6’5 ’21 Lucas Taylor (Heritage)
The Raleigh area is filled with talent and Heritage has as much as anyone, especially given how Taylor looked today. He’s long, athletic, and skilled which makes him a matchup problem at his size and position. Taylor is an impressive offensive player, but has even more tools and ability on the defensive end. He’s a likely candidate to start collecting Division I offers this season.
5’10 ’22 Isaiah Tate (Kings Mountain)
There were plenty of talented guards on display, but Tate has arguably been the craftiest and most skilled of them all. He’s a sharp ball-handler with excellent vision, which allows him to regularly enter the paint and create for himself or others. Tate is a knockdown three-point shooter that can gain separation with relative ease and has the tendency to really heat up after he gets going.
6’4 ’20 Tyler McKinney (Asheville Christian)
No matter how much this team changes in personnel, McKinney will always be the glue that holds everything together. His game isn’t flashy or filled with highlights, but it’s undeniably effective and results in wins. McKinney is versatile on both ends, able to actively switch between multiple positions defensively while typically operating as the primary creator on offense. His recruitment should continue to pick up this season.
6’3 ’22 Kheni Briggs (A.L. Brown)
Few players in the area are as widely-appreciated as Briggs, and rightfully so, as he’s proven himself as one of the most reliable, consistent two-way players in the state. He’s big, strong, athletic, and very capable of leading a team on both ends of the floor. Briggs has the body and instincts necessary to outrebound and defend various types of players but also runs a team with poise and maturity. Briggs’ offer sheet will certainly increase this season, as he will easily be their driving offensive force.
6’1 ’20 Christian Hampton (Northwest Guilford)
There should be no question about the best athlete in the gym, as it’s Hampton. That being said, he continues to showcase an improved jumper with the same motor and defensive instincts that make him so special. Arguably no player in the state exemplifies true toughness and tenacious qualities like Hampton, and it’s evident in his approach on both ends of the floor. Northwest Guilford will be a title contender this year, so long as Hampton continues to maintain his identity on a game-to-game basis.
6’5 ’20 Ricky Council IV (Southern Durham)
The amount of talent that Council possesses is simply ridiculous, especially considering his offensive abilities. He’s long, explosive, and very skilled, which allows him to cause matchup problems and pile on points in a hurry. Council can reliably create for himself or others and only requires a glimmer of space to get off a clean look. His shot is somewhat unorthodox, but he scores the ball extremely well from all three levels.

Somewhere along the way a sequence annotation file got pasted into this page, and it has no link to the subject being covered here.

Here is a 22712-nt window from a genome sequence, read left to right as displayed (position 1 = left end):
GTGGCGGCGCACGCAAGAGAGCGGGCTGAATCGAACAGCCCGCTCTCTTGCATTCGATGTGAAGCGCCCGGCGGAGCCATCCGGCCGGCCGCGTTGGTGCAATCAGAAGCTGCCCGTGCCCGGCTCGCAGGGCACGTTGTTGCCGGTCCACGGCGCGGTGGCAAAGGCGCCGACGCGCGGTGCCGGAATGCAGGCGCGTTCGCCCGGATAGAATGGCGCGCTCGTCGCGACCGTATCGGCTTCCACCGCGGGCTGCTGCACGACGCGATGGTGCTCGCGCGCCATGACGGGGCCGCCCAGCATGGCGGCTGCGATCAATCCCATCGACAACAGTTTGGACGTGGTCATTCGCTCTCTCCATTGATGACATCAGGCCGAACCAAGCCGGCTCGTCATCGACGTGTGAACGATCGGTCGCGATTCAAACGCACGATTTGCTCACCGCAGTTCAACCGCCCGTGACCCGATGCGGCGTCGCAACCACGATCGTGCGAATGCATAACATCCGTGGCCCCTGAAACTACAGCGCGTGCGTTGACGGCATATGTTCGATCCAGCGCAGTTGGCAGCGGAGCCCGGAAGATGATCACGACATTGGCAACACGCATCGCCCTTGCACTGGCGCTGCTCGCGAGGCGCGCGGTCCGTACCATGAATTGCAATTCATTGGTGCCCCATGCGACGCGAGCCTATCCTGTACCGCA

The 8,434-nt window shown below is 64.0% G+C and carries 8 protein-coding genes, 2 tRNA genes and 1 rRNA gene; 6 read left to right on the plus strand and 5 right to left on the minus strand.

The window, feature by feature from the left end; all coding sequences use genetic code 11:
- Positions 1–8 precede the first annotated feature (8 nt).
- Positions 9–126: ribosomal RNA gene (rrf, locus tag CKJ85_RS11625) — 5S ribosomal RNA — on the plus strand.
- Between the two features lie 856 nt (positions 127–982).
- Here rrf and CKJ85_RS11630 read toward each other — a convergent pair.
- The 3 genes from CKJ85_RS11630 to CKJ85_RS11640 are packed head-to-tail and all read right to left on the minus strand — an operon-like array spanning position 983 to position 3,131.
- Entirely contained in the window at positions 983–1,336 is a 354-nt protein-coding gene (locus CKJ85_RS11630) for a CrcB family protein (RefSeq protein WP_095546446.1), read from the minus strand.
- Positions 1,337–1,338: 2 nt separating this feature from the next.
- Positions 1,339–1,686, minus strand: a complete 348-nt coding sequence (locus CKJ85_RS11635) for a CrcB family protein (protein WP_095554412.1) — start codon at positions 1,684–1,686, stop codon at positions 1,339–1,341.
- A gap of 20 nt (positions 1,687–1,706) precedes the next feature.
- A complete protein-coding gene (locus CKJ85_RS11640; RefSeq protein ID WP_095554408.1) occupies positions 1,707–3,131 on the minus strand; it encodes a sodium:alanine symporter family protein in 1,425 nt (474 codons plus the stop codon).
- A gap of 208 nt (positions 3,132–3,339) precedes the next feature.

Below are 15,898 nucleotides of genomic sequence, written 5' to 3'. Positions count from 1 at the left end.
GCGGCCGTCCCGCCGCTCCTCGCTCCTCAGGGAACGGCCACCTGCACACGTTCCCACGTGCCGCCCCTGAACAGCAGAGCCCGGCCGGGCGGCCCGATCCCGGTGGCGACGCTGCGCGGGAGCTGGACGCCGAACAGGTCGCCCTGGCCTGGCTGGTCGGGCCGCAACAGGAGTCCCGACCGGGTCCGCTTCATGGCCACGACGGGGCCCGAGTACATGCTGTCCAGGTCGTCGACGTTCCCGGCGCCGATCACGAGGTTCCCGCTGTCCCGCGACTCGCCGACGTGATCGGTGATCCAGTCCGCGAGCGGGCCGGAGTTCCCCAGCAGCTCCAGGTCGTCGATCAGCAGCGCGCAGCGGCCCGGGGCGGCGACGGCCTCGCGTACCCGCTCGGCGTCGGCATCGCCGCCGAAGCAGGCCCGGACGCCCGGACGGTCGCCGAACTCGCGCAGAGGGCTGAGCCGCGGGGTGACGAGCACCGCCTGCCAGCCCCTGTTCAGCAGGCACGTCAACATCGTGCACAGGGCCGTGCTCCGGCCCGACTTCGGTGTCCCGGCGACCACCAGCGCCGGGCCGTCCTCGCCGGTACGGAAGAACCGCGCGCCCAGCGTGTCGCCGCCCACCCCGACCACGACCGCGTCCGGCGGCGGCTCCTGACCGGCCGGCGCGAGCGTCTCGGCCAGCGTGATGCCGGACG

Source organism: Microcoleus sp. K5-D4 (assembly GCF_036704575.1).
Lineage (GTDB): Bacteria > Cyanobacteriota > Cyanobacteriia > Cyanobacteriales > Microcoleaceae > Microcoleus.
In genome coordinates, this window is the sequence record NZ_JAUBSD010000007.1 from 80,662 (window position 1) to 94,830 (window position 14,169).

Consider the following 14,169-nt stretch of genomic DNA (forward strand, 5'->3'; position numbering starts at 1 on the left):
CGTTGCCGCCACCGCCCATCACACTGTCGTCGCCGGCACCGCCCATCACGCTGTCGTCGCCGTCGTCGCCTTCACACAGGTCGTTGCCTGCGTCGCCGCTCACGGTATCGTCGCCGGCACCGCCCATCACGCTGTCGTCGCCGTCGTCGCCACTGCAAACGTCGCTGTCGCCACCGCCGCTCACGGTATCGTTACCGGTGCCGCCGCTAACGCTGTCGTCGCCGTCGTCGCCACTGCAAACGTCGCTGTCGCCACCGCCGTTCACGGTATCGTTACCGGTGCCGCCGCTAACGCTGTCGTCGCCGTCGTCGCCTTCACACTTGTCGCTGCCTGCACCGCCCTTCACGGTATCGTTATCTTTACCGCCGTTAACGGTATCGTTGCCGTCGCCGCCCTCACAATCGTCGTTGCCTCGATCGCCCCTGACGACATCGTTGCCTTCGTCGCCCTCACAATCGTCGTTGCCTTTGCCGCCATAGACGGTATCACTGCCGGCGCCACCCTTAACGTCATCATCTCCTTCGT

6’4 ’21 Christian Cornish (Central Cabarrus)
It seems like more and more people have started to appreciate Cornish over these last few months, where he’s certainly proven himself worthy of being considered a scholarship-level prospect. He’s built like a tank but moves and thinks like a smooth, steady guard, essentially making him a matchup problem for any opponent at the high school level. Based on situation, Cornish can guard all five positions on one end while being the primary creator on the other. College coaches would be wise to get in now, while he’s still somewhat unknown.
6’10 ’21 Zachary Stone (Victory Christian)
There’s a lot to like with Victory Christian, especially given the way that Stone has performed throughout the day. He’s long, wiry, and very skilled but also plays above the rim fairly often. Stone shoots the ball at a consistent rate from midrange and beyond the arc while also adding in a healthy dose of post-ups from either block. His motor and overall activity level stand out defensively, where he’s always among the best rebounders on the floor.
6’2 ’21 Lawton Fulford (Christian Academy of MB)
Few teams are capable of shooting the ball as well as Christian Academy of MB, which starts and ends with Fulford. With Mike Green gone, Fulford has already taken over as the leader and tone-setter on both ends of the floor. He’s a knockdown shooter that plays with pace, patience, and has the ability to operate from either backcourt position.
6’3 ’22 Evan Smith (Ardrey Kell)
Although one of the youngest players on the team, it’s easy to see why Smith also stands out as one of the most talented. His combination of skill and physical tools is somewhat unique for a player of his age. Smith reliably handles the ball, creates for his teammates, and never looks rushed. He knows how to properly run a team and has no real glaring weaknesses on either side of the ball. Smith is an excellent floor general and will only continue to get better over time.
6’0 ’20 Marley Gordon (Gaston Christian)
This Gaston Christian squad has a bunch of useful weapons, but Gordon remains the clear leader of this group. He’s so smart, crafty, and plays incredibly hard at all times. Gordon is a sharp playmaker with nice vision, the ability to breakdown opponents off the bounce, and three-level scoring prowess. He finishes strong through contact, gets everyone involved offensively, and knows how to outwork his assignment on defense. Gordon is somewhat underrated and should see an uptick in his recruitment sooner than later.